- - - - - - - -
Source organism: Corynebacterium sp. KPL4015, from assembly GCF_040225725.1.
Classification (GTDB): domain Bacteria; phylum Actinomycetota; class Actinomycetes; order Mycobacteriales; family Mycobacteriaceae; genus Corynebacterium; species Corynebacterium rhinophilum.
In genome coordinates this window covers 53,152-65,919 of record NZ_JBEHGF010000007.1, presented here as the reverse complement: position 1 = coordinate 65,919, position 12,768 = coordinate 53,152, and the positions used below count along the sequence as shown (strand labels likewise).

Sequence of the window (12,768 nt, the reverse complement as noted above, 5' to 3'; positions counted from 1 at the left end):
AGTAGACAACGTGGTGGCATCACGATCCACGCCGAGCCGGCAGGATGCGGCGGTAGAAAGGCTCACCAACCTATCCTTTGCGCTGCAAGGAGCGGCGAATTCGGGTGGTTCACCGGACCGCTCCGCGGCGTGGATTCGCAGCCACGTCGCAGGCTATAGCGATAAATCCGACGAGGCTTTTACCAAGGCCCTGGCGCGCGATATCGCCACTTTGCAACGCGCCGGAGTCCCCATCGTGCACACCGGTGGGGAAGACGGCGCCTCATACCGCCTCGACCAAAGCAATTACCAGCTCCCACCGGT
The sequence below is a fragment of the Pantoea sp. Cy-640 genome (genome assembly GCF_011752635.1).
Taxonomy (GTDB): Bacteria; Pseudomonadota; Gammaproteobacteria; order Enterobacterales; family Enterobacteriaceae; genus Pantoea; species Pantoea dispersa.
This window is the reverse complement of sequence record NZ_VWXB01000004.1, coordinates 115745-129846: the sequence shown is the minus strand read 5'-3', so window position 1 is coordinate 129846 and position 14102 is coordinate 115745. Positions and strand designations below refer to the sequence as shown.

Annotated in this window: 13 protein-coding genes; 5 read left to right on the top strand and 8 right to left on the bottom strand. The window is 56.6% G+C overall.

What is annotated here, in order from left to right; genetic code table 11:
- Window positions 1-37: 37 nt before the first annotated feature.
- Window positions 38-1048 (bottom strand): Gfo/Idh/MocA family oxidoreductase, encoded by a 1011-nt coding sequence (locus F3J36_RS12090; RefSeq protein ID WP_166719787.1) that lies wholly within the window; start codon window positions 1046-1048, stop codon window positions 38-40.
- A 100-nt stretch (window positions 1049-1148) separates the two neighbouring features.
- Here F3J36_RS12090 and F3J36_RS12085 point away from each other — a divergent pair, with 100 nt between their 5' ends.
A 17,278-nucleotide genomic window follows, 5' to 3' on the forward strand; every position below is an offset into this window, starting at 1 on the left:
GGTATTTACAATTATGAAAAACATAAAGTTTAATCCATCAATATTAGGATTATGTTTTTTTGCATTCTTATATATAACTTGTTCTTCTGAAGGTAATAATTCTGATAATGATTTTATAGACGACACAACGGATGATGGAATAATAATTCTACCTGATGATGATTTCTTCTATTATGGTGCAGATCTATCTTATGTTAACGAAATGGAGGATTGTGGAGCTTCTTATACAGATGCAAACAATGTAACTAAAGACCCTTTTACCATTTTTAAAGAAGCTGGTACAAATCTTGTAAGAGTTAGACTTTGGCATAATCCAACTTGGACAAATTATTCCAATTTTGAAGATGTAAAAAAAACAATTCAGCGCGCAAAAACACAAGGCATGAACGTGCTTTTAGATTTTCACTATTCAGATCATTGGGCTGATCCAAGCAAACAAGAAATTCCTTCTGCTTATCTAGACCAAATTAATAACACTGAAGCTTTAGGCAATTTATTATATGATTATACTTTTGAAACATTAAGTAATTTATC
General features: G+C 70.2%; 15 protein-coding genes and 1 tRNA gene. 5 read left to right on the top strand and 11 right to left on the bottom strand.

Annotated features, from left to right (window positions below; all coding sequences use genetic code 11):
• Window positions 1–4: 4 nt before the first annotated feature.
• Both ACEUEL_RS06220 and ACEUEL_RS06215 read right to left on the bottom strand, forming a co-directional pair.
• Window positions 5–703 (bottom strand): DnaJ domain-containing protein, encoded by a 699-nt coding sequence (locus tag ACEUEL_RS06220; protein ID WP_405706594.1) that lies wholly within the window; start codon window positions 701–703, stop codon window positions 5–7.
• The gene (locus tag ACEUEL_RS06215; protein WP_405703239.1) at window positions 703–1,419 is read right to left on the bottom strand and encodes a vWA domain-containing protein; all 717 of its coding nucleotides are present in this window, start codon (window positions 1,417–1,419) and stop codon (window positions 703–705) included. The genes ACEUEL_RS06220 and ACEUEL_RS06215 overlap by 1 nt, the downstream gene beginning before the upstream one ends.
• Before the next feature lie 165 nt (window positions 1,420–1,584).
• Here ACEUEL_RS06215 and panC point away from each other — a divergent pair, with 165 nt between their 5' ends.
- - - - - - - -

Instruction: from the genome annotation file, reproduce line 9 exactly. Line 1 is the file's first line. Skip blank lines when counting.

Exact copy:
Annotated in this window: 13 protein-coding genes; 5 read left to right on the top strand and 8 right to left on the bottom strand. The window is 56.6% G+C overall.